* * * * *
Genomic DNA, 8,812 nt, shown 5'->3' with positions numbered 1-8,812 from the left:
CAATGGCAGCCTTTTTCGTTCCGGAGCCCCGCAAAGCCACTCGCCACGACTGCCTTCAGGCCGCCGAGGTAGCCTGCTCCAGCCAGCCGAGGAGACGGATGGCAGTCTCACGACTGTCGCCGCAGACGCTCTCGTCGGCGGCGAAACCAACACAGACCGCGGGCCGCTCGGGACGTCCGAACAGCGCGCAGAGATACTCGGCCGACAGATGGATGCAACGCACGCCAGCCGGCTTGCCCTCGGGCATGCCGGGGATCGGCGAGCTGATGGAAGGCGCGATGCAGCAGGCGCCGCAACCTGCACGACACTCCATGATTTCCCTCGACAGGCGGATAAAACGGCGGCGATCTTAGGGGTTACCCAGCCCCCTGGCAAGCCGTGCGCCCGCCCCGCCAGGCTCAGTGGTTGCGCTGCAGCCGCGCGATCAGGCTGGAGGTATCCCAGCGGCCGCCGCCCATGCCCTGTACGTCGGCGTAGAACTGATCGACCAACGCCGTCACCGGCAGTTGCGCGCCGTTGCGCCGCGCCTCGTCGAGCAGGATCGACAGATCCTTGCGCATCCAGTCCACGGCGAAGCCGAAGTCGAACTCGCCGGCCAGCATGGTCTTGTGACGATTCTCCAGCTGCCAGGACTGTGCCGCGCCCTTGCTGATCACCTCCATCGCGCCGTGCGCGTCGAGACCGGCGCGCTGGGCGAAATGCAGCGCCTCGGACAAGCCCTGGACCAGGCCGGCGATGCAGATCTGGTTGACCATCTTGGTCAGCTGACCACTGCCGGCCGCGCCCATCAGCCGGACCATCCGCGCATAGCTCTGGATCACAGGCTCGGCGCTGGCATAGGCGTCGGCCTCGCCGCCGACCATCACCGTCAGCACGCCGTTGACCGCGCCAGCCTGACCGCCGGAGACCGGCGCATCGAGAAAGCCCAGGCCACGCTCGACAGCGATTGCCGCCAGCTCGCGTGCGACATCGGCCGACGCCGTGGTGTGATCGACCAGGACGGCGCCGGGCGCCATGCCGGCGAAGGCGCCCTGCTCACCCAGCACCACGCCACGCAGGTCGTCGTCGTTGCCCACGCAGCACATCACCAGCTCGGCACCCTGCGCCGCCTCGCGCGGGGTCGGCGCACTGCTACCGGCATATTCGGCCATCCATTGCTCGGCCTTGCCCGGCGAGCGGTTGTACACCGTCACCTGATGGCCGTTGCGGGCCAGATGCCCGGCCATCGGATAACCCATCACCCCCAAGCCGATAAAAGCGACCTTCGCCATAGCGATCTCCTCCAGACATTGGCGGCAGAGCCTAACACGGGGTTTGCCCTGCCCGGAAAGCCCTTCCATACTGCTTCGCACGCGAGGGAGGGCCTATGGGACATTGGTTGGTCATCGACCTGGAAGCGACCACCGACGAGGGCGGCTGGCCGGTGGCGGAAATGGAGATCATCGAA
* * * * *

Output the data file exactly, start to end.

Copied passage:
Genomic DNA, 8,812 nt, shown 5'->3' with positions numbered 1-8,812 from the left:
CAATGGCAGCCTTTTTCGTTCCGGAGCCCCGCAAAGCCACTCGCCACGACTGCCTTCAGGCCGCCGAGGTAGCCTGCTCCAGCCAGCCGAGGAGACGGATGGCAGTCTCACGACTGTCGCCGCAGACGCTCTCGTCGGCGGCGAAACCAACACAGACCGCGGGCCGCTCGGGACGTCCGAACAGCGCGCAGAGATACTCGGCCGACAGATGGATGCAACGCACGCCAGCCGGCTTGCCCTCGGGCATGCCGGGGATCGGCGAGCTGATGGAAGGCGCGATGCAGCAGGCGCCGCAACCTGCACGACACTCCATGATTTCCCTCGACAGGCGGATAAAACGGCGGCGATCTTAGGGGTTACCCAGCCCCCTGGCAAGCCGTGCGCCCGCCCCGCCAGGCTCAGTGGTTGCGCTGCAGCCGCGCGATCAGGCTGGAGGTATCCCAGCGGCCGCCGCCCATGCCCTGTACGTCGGCGTAGAACTGATCGACCAACGCCGTCACCGGCAGTTGCGCGCCGTTGCGCCGCGCCTCGTCGAGCAGGATCGACAGATCCTTGCGCATCCAGTCCACGGCGAAGCCGAAGTCGAACTCGCCGGCCAGCATGGTCTTGTGACGATTCTCCAGCTGCCAGGACTGTGCCGCGCCCTTGCTGATCACCTCCATCGCGCCGTGCGCGTCGAGACCGGCGCGCTGGGCGAAATGCAGCGCCTCGGACAAGCCCTGGACCAGGCCGGCGATGCAGATCTGGTTGACCATCTTGGTCAGCTGACCACTGCCGGCCGCGCCCATCAGCCGGACCATCCGCGCATAGCTCTGGATCACAGGCTCGGCGCTGGCATAGGCGTCGGCCTCGCCGCCGACCATCACCGTCAGCACGCCGTTGACCGCGCCAGCCTGACCGCCGGAGACCGGCGCATCGAGAAAGCCCAGGCCACGCTCGACAGCGATTGCCGCCAGCTCGCGTGCGACATCGGCCGACGCCGTGGTGTGATCGACCAGGACGGCGCCGGGCGCCATGCCGGCGAAGGCGCCCTGCTCACCCAGCACCACGCCACGCAGGTCGTCGTCGTTGCCCACGCAGCACATCACCAGCTCGGCACCCTGCGCCGCCTCGCGCGGGGTCGGCGCACTGCTACCGGCATATTCGGCCATCCATTGCTCGGCCTTGCCCGGCGAGCGGTTGTACACCGTCACCTGATGGCCGTTGCGGGCCAGATGCCCGGCCATCGGATAACCCATCACCCCCAAGCCGATAAAAGCGACCTTCGCCATAGCGATCTCCTCCAGACATTGGCGGCAGAGCCTAACACGGGGTTTGCCCTGCCCGGAAAGCCCTTCCATACTGCTTCGCACGCGAGGGAGGGCCTATGGGACATTGGTTGGTCATCGACCTGGAAGCGACCACCGACGAGGGCGGCTGGCCGGTGGCGGAAATGGAGATCATCGAA